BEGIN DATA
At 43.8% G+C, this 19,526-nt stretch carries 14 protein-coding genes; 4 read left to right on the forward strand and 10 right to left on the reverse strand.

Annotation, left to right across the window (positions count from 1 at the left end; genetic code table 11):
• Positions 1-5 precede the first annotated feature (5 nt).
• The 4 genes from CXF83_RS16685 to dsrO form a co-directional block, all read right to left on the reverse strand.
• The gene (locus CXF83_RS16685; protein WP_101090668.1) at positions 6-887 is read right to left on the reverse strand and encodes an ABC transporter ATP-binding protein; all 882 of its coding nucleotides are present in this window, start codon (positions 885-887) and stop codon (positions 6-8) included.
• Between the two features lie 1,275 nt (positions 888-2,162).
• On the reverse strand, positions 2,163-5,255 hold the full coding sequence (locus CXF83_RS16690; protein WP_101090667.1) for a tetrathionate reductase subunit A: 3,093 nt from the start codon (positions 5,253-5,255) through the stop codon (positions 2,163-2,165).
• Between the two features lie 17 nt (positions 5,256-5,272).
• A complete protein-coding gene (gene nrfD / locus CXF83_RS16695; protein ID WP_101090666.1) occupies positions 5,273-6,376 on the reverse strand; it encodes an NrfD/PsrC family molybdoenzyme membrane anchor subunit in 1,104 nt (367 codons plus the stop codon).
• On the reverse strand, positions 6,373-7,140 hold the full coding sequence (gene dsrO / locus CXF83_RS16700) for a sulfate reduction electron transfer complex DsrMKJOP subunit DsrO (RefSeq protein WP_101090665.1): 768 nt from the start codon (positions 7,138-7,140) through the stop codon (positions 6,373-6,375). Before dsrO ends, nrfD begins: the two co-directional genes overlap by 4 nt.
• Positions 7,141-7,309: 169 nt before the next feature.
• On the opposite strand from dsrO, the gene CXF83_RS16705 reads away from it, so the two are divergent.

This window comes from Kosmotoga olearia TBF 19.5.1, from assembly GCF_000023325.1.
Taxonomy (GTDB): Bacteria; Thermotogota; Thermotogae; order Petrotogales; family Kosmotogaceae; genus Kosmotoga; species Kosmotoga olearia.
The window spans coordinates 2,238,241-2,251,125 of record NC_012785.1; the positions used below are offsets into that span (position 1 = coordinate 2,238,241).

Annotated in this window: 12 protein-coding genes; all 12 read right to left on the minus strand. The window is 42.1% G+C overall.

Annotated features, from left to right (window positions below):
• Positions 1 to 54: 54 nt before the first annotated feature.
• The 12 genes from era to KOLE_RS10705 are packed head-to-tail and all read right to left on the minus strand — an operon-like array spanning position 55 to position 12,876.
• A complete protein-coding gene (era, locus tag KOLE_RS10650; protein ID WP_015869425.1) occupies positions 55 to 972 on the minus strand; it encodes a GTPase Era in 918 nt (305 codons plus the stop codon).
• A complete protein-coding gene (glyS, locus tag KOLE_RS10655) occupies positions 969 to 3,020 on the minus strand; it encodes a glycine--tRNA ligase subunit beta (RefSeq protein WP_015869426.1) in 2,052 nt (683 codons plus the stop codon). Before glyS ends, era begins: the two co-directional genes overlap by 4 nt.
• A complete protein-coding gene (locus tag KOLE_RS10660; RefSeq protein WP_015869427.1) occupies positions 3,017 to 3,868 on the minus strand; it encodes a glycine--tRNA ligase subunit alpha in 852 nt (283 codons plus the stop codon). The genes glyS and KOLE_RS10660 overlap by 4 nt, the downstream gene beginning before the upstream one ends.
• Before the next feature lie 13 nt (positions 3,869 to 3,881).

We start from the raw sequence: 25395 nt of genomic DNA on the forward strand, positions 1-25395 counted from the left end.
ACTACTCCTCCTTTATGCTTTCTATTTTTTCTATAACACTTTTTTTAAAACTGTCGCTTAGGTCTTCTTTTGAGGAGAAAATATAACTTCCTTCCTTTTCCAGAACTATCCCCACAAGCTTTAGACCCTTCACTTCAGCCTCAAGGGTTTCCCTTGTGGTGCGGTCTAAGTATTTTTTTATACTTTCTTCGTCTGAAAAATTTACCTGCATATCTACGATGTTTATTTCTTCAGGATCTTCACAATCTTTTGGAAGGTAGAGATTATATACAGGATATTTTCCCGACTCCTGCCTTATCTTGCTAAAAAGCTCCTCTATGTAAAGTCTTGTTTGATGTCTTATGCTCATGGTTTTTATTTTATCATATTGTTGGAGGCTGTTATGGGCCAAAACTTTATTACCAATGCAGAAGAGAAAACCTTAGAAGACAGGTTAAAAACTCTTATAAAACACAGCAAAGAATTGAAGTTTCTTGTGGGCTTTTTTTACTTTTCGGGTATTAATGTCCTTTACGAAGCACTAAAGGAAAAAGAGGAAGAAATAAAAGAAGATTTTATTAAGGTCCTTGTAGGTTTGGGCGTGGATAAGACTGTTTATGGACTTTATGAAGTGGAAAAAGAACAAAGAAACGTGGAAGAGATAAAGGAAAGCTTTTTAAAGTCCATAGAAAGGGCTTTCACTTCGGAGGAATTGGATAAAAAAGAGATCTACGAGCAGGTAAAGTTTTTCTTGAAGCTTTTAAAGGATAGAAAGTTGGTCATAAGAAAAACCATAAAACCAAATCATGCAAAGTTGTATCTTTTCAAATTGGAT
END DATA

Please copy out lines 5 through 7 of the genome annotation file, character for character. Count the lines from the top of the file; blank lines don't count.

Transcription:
• The gene (locus CXF83_RS16685; protein WP_101090668.1) at positions 6-887 is read right to left on the reverse strand and encodes an ABC transporter ATP-binding protein; all 882 of its coding nucleotides are present in this window, start codon (positions 885-887) and stop codon (positions 6-8) included.
• Between the two features lie 1,275 nt (positions 888-2,162).
• On the reverse strand, positions 2,163-5,255 hold the full coding sequence (locus CXF83_RS16690; protein WP_101090667.1) for a tetrathionate reductase subunit A: 3,093 nt from the start codon (positions 5,253-5,255) through the stop codon (positions 2,163-2,165).